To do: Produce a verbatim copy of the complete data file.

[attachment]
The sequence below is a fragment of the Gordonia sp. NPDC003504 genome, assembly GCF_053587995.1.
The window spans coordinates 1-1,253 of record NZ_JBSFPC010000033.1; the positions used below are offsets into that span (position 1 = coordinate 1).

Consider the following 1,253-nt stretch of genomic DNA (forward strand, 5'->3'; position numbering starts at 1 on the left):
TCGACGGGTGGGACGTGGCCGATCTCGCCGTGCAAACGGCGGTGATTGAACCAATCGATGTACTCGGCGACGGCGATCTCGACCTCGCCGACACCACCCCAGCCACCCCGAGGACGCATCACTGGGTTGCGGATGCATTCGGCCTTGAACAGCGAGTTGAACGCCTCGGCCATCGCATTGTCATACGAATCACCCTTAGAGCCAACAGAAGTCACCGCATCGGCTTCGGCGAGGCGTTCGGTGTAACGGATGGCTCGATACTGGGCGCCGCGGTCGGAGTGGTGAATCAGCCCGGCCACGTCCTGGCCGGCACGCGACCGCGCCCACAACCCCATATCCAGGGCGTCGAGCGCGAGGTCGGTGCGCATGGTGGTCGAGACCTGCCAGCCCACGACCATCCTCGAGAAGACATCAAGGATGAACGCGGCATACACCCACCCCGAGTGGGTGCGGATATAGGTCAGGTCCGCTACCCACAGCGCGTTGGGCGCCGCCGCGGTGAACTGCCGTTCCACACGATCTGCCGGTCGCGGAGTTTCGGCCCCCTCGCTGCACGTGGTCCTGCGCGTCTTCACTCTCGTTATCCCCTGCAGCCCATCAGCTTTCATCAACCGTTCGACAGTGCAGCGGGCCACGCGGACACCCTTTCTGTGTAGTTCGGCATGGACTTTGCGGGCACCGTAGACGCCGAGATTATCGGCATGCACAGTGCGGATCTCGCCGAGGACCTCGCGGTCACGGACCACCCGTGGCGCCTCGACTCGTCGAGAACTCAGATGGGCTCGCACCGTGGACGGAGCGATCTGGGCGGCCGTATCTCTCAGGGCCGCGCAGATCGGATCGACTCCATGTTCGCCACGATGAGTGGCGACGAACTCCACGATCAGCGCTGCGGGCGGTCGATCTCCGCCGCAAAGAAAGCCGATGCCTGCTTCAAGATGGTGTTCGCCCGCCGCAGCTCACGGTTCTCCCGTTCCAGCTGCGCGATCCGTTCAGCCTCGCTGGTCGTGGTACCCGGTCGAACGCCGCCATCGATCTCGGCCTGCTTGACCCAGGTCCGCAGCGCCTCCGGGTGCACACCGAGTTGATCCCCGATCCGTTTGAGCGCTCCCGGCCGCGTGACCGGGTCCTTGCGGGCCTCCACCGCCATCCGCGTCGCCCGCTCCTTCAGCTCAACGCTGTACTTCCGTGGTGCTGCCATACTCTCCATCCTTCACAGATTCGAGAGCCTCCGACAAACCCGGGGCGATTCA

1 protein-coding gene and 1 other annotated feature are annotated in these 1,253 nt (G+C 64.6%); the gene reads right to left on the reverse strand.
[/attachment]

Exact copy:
The sequence below is a fragment of the Gordonia sp. NPDC003504 genome, assembly GCF_053587995.1.
The window spans coordinates 1-1,253 of record NZ_JBSFPC010000033.1; the positions used below are offsets into that span (position 1 = coordinate 1).

Consider the following 1,253-nt stretch of genomic DNA (forward strand, 5'->3'; position numbering starts at 1 on the left):
TCGACGGGTGGGACGTGGCCGATCTCGCCGTGCAAACGGCGGTGATTGAACCAATCGATGTACTCGGCGACGGCGATCTCGACCTCGCCGACACCACCCCAGCCACCCCGAGGACGCATCACTGGGTTGCGGATGCATTCGGCCTTGAACAGCGAGTTGAACGCCTCGGCCATCGCATTGTCATACGAATCACCCTTAGAGCCAACAGAAGTCACCGCATCGGCTTCGGCGAGGCGTTCGGTGTAACGGATGGCTCGATACTGGGCGCCGCGGTCGGAGTGGTGAATCAGCCCGGCCACGTCCTGGCCGGCACGCGACCGCGCCCACAACCCCATATCCAGGGCGTCGAGCGCGAGGTCGGTGCGCATGGTGGTCGAGACCTGCCAGCCCACGACCATCCTCGAGAAGACATCAAGGATGAACGCGGCATACACCCACCCCGAGTGGGTGCGGATATAGGTCAGGTCCGCTACCCACAGCGCGTTGGGCGCCGCCGCGGTGAACTGCCGTTCCACACGATCTGCCGGTCGCGGAGTTTCGGCCCCCTCGCTGCACGTGGTCCTGCGCGTCTTCACTCTCGTTATCCCCTGCAGCCCATCAGCTTTCATCAACCGTTCGACAGTGCAGCGGGCCACGCGGACACCCTTTCTGTGTAGTTCGGCATGGACTTTGCGGGCACCGTAGACGCCGAGATTATCGGCATGCACAGTGCGGATCTCGCCGAGGACCTCGCGGTCACGGACCACCCGTGGCGCCTCGACTCGTCGAGAACTCAGATGGGCTCGCACCGTGGACGGAGCGATCTGGGCGGCCGTATCTCTCAGGGCCGCGCAGATCGGATCGACTCCATGTTCGCCACGATGAGTGGCGACGAACTCCACGATCAGCGCTGCGGGCGGTCGATCTCCGCCGCAAAGAAAGCCGATGCCTGCTTCAAGATGGTGTTCGCCCGCCGCAGCTCACGGTTCTCCCGTTCCAGCTGCGCGATCCGTTCAGCCTCGCTGGTCGTGGTACCCGGTCGAACGCCGCCATCGATCTCGGCCTGCTTGACCCAGGTCCGCAGCGCCTCCGGGTGCACACCGAGTTGATCCCCGATCCGTTTGAGCGCTCCCGGCCGCGTGACCGGGTCCTTGCGGGCCTCCACCGCCATCCGCGTCGCCCGCTCCTTCAGCTCAACGCTGTACTTCCGTGGTGCTGCCATACTCTCCATCCTTCACAGATTCGAGAGCCTCCGACAAACCCGGGGCGATTCA

1 protein-coding gene and 1 other annotated feature are annotated in these 1,253 nt (G+C 64.6%); the gene reads right to left on the reverse strand.